This offseason, the Chargers signed All-Pro center Corey Linsley and veteran guards Matt Feiler and Oday Aboushi. They also selected left tackle Rashawn Slater with the 13th overall pick.
The line was set and ready to improve from the league's worst to one of its better units. However, back and groin injuries have forced the lone holdover, Bryan Bulaga, to miss all but one game.
The 32-year-old tackle missed six games last year as well.
Although Bulaga is good when healthy, he hasn't been reliable since joining the Chargers. Salary-cap hits of over $11 million this year and $14 million next year don't represent good value when a player's availability is always in question.
Los Angeles Rams: P Johnny Hekker
Contract: five years, $18.8 million
The Los Angeles Rams may not build their roster in a traditional manner with how willingly they trade draft picks for veteran talent. But they must be doing something right if their punter has their worst contract.
Johnny Hekker entered this season as one of the 10 highest-paid players on the Rams in total contractual value. Matthew Stafford, Aaron Donald, Jalen Ramsey, Robert Woods, Leonard Floyd and Cooper Kupp have all lived up to expectations with their respective contracts, while Von Miller just joined the team.
Hekker is a four-time Pro Bowl selection and the game's highest-paid punter. He's still excellent, but the high-powered Rams probably don't need such a high investment in the position.
Hekker has salary-cap charges of at least $4.7 million this season and the next two years as well.
Miami Dolphins: CB Byron Jones
Contract: five years, $82.5 million
Timing and situation are everything when it comes to free agency.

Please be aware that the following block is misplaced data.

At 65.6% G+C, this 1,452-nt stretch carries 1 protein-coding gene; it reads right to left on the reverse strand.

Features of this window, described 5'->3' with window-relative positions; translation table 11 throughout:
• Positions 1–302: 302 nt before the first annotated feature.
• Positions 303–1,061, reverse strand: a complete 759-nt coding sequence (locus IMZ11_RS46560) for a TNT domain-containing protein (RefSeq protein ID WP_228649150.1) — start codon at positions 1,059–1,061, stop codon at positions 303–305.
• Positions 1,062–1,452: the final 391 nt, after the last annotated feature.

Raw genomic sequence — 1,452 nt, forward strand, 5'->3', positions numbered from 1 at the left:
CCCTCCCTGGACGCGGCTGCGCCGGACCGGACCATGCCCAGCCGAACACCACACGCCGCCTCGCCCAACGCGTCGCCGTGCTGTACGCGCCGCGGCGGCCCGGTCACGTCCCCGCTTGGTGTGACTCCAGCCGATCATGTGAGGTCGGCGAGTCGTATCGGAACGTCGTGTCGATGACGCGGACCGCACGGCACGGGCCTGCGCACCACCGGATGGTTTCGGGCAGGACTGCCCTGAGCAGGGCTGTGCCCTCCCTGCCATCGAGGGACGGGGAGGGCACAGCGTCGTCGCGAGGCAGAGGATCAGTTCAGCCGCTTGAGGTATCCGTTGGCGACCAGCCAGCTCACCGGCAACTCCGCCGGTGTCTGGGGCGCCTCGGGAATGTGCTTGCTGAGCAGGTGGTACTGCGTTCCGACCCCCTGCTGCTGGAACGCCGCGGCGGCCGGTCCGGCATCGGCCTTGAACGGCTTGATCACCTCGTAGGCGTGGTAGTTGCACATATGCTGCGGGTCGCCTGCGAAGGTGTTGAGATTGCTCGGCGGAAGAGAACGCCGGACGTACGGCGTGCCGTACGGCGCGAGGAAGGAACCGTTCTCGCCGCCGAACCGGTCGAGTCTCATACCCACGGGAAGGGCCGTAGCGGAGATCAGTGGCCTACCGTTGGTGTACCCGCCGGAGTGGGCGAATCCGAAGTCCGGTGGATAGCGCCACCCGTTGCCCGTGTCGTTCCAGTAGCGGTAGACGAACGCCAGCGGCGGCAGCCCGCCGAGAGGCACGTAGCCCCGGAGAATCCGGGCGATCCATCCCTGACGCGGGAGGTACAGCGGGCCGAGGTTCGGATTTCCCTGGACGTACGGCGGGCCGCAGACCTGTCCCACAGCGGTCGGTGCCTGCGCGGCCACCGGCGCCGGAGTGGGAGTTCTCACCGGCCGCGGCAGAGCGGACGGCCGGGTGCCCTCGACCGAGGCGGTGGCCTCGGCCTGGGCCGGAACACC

Byron Jones became one of the league's best cornerbacks while working in Rod Marinelli's Cover 2-inspired scheme with the Dallas Cowboys. When he reached free agency in 2020, the Miami Dolphins made him the game's highest-paid cornerback (for about six months).
The deal became problematic on two fronts.
First, Jones entered a new system and hasn't been the same player. Second, his deal created tension with Miami's standout corner, Xavien Howard, who was a first-team All-Pro in 2020.
Howard wanted a reworked deal commensurate with his performance, asked for a trade this offseason and engaged in a short-lived holdout. Eventually, the two sides worked out their differences.
Still, Jones has cap hits of $16 million or more over each of the next three seasons if the Dolphins decide to move forward with him.
Minnesota Vikings: QB Kirk Cousins
Contract: two years, $66 million
Kirk Cousins ranks among the top 10 leaguewide in completion percentage and quarterback rating this season. However, he falls more toward the middle of the pack in passing yardage, touchdown passes and QBR.
Therein lies the problem.
The Minnesota Vikings are caught in limbo with a good-but-not-great quarterback, yet they're paying him like he's elite. Cousins' salary-cap charge this and next season are among the three highest in football.
The Vikings are currently 3-5, and they've gone 25-21-1 with Cousins' under center over the previous three seasons. Their overall performance doesn't fall entirely on the quarterback's shoulders, but they're paying for a top-tier signal-caller and he isn't living up to that deal.
To make matters worse, the entirety of Cousins' $35 million base salary next season is guaranteed. And the Vikings are currently over the projected 2022 NFL salary cap.
New England Patriots: TE Jonnu Smith
Contract: four years, $50 million
Jonnu Smith is only nine games into his New England Patriots career. No one knows whether he'll eventually turn into the type of tight end whom they envisioned when signing him in free agency or if the contract is already a major misfire.
The truth likely falls somewhere between those two points.
The Patriots have invested wisely across their roster. Smith earns this spot almost by default since he hasn't produced as a No. 1 tight end despite being paid like one.
His 193 receiving yards so far this season are tied for 26th among tight ends. Teammate Hunter Henry, who also signed with New England at the start of free agency, has more receptions, receiving yards and touchdown grabs.
Both will be among the league's three highest-paid tight ends in 2022 and 2023.
New Orleans Saints: WR Michael Thomas
Contract: five years, $96.25 million